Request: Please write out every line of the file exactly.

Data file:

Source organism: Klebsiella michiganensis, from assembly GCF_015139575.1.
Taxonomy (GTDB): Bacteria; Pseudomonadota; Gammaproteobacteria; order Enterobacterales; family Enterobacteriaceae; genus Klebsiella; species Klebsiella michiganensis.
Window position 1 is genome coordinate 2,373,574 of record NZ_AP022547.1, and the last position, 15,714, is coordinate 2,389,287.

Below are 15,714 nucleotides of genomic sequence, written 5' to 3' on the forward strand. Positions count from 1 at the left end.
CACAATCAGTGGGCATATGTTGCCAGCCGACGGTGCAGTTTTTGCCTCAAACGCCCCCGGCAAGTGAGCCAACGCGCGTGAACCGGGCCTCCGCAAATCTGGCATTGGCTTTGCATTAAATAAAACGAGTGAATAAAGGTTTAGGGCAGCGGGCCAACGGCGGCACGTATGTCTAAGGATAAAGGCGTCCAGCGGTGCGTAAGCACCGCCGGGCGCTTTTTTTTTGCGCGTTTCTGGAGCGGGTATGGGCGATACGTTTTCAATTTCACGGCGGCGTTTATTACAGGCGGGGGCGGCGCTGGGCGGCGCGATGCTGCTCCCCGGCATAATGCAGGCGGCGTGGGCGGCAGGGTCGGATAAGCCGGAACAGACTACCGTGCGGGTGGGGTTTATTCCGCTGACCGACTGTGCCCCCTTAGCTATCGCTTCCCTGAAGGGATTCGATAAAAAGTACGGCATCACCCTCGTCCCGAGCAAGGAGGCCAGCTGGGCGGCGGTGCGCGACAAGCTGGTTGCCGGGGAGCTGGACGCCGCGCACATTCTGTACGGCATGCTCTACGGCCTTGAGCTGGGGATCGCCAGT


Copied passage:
Source organism: Klebsiella michiganensis, from assembly GCF_015139575.1.
Taxonomy (GTDB): Bacteria; Pseudomonadota; Gammaproteobacteria; order Enterobacterales; family Enterobacteriaceae; genus Klebsiella; species Klebsiella michiganensis.
Window position 1 is genome coordinate 2,373,574 of record NZ_AP022547.1, and the last position, 15,714, is coordinate 2,389,287.

Below are 15,714 nucleotides of genomic sequence, written 5' to 3' on the forward strand. Positions count from 1 at the left end.
CACAATCAGTGGGCATATGTTGCCAGCCGACGGTGCAGTTTTTGCCTCAAACGCCCCCGGCAAGTGAGCCAACGCGCGTGAACCGGGCCTCCGCAAATCTGGCATTGGCTTTGCATTAAATAAAACGAGTGAATAAAGGTTTAGGGCAGCGGGCCAACGGCGGCACGTATGTCTAAGGATAAAGGCGTCCAGCGGTGCGTAAGCACCGCCGGGCGCTTTTTTTTTGCGCGTTTCTGGAGCGGGTATGGGCGATACGTTTTCAATTTCACGGCGGCGTTTATTACAGGCGGGGGCGGCGCTGGGCGGCGCGATGCTGCTCCCCGGCATAATGCAGGCGGCGTGGGCGGCAGGGTCGGATAAGCCGGAACAGACTACCGTGCGGGTGGGGTTTATTCCGCTGACCGACTGTGCCCCCTTAGCTATCGCTTCCCTGAAGGGATTCGATAAAAAGTACGGCATCACCCTCGTCCCGAGCAAGGAGGCCAGCTGGGCGGCGGTGCGCGACAAGCTGGTTGCCGGGGAGCTGGACGCCGCGCACATTCTGTACGGCATGCTCTACGGCCTTGAGCTGGGGATCGCCAGT